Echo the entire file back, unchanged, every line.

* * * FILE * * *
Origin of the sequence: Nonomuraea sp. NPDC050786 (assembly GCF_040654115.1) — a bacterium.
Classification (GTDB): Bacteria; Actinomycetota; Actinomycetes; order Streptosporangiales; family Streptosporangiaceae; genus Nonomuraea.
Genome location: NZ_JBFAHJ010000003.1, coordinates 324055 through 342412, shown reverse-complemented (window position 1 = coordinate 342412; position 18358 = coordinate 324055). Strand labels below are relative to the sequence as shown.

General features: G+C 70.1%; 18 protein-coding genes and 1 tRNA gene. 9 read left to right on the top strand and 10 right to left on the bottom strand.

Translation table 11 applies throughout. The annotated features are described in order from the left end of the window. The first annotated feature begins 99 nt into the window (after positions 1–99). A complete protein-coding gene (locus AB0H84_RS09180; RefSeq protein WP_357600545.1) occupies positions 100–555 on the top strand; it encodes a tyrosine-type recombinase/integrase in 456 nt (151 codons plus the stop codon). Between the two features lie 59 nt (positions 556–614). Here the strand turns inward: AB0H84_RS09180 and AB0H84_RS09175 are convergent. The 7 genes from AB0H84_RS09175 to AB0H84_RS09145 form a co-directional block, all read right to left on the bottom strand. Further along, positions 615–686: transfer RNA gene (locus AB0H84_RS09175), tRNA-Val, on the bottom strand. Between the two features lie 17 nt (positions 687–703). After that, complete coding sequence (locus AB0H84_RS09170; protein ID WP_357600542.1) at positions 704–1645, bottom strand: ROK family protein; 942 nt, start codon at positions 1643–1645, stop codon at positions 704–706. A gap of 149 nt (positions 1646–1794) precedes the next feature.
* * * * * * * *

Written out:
Origin of the sequence: Nonomuraea sp. NPDC050786 (assembly GCF_040654115.1) — a bacterium.
Classification (GTDB): Bacteria; Actinomycetota; Actinomycetes; order Streptosporangiales; family Streptosporangiaceae; genus Nonomuraea.
Genome location: NZ_JBFAHJ010000003.1, coordinates 324055 through 342412, shown reverse-complemented (window position 1 = coordinate 342412; position 18358 = coordinate 324055). Strand labels below are relative to the sequence as shown.

General features: G+C 70.1%; 18 protein-coding genes and 1 tRNA gene. 9 read left to right on the top strand and 10 right to left on the bottom strand.

Translation table 11 applies throughout. The annotated features are described in order from the left end of the window. The first annotated feature begins 99 nt into the window (after positions 1–99). A complete protein-coding gene (locus AB0H84_RS09180; RefSeq protein WP_357600545.1) occupies positions 100–555 on the top strand; it encodes a tyrosine-type recombinase/integrase in 456 nt (151 codons plus the stop codon). Between the two features lie 59 nt (positions 556–614). Here the strand turns inward: AB0H84_RS09180 and AB0H84_RS09175 are convergent. The 7 genes from AB0H84_RS09175 to AB0H84_RS09145 form a co-directional block, all read right to left on the bottom strand. Further along, positions 615–686: transfer RNA gene (locus AB0H84_RS09175), tRNA-Val, on the bottom strand. Between the two features lie 17 nt (positions 687–703). After that, complete coding sequence (locus AB0H84_RS09170; protein ID WP_357600542.1) at positions 704–1645, bottom strand: ROK family protein; 942 nt, start codon at positions 1643–1645, stop codon at positions 704–706. A gap of 149 nt (positions 1646–1794) precedes the next feature.